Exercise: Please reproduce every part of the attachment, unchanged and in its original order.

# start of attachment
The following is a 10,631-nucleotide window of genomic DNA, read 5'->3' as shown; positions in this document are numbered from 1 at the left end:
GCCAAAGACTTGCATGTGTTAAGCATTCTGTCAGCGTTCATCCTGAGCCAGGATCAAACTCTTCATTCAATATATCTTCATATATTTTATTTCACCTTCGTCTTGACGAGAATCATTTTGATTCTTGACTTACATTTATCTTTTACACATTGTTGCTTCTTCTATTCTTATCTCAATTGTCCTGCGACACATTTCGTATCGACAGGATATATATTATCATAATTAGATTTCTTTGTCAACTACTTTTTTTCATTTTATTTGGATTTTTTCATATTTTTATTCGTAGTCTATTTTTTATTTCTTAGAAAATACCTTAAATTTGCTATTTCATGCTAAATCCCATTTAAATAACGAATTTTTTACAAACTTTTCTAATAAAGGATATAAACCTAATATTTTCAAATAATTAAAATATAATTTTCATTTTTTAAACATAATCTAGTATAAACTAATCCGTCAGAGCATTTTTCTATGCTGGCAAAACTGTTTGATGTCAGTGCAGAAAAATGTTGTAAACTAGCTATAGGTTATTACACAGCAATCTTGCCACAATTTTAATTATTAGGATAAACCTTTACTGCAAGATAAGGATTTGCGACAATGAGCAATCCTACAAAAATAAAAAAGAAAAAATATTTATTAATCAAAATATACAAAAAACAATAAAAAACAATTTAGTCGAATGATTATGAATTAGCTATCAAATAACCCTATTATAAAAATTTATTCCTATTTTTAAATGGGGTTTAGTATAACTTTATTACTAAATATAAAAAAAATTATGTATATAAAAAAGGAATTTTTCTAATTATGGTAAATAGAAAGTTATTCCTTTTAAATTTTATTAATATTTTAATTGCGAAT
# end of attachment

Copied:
The following is a 10,631-nucleotide window of genomic DNA, read 5'->3' as shown; positions in this document are numbered from 1 at the left end:
GCCAAAGACTTGCATGTGTTAAGCATTCTGTCAGCGTTCATCCTGAGCCAGGATCAAACTCTTCATTCAATATATCTTCATATATTTTATTTCACCTTCGTCTTGACGAGAATCATTTTGATTCTTGACTTACATTTATCTTTTACACATTGTTGCTTCTTCTATTCTTATCTCAATTGTCCTGCGACACATTTCGTATCGACAGGATATATATTATCATAATTAGATTTCTTTGTCAACTACTTTTTTTCATTTTATTTGGATTTTTTCATATTTTTATTCGTAGTCTATTTTTTATTTCTTAGAAAATACCTTAAATTTGCTATTTCATGCTAAATCCCATTTAAATAACGAATTTTTTACAAACTTTTCTAATAAAGGATATAAACCTAATATTTTCAAATAATTAAAATATAATTTTCATTTTTTAAACATAATCTAGTATAAACTAATCCGTCAGAGCATTTTTCTATGCTGGCAAAACTGTTTGATGTCAGTGCAGAAAAATGTTGTAAACTAGCTATAGGTTATTACACAGCAATCTTGCCACAATTTTAATTATTAGGATAAACCTTTACTGCAAGATAAGGATTTGCGACAATGAGCAATCCTACAAAAATAAAAAAGAAAAAATATTTATTAATCAAAATATACAAAAAACAATAAAAAACAATTTAGTCGAATGATTATGAATTAGCTATCAAATAACCCTATTATAAAAATTTATTCCTATTTTTAAATGGGGTTTAGTATAACTTTATTACTAAATATAAAAAAAATTATGTATATAAAAAAGGAATTTTTCTAATTATGGTAAATAGAAAGTTATTCCTTTTAAATTTTATTAATATTTTAATTGCGAAT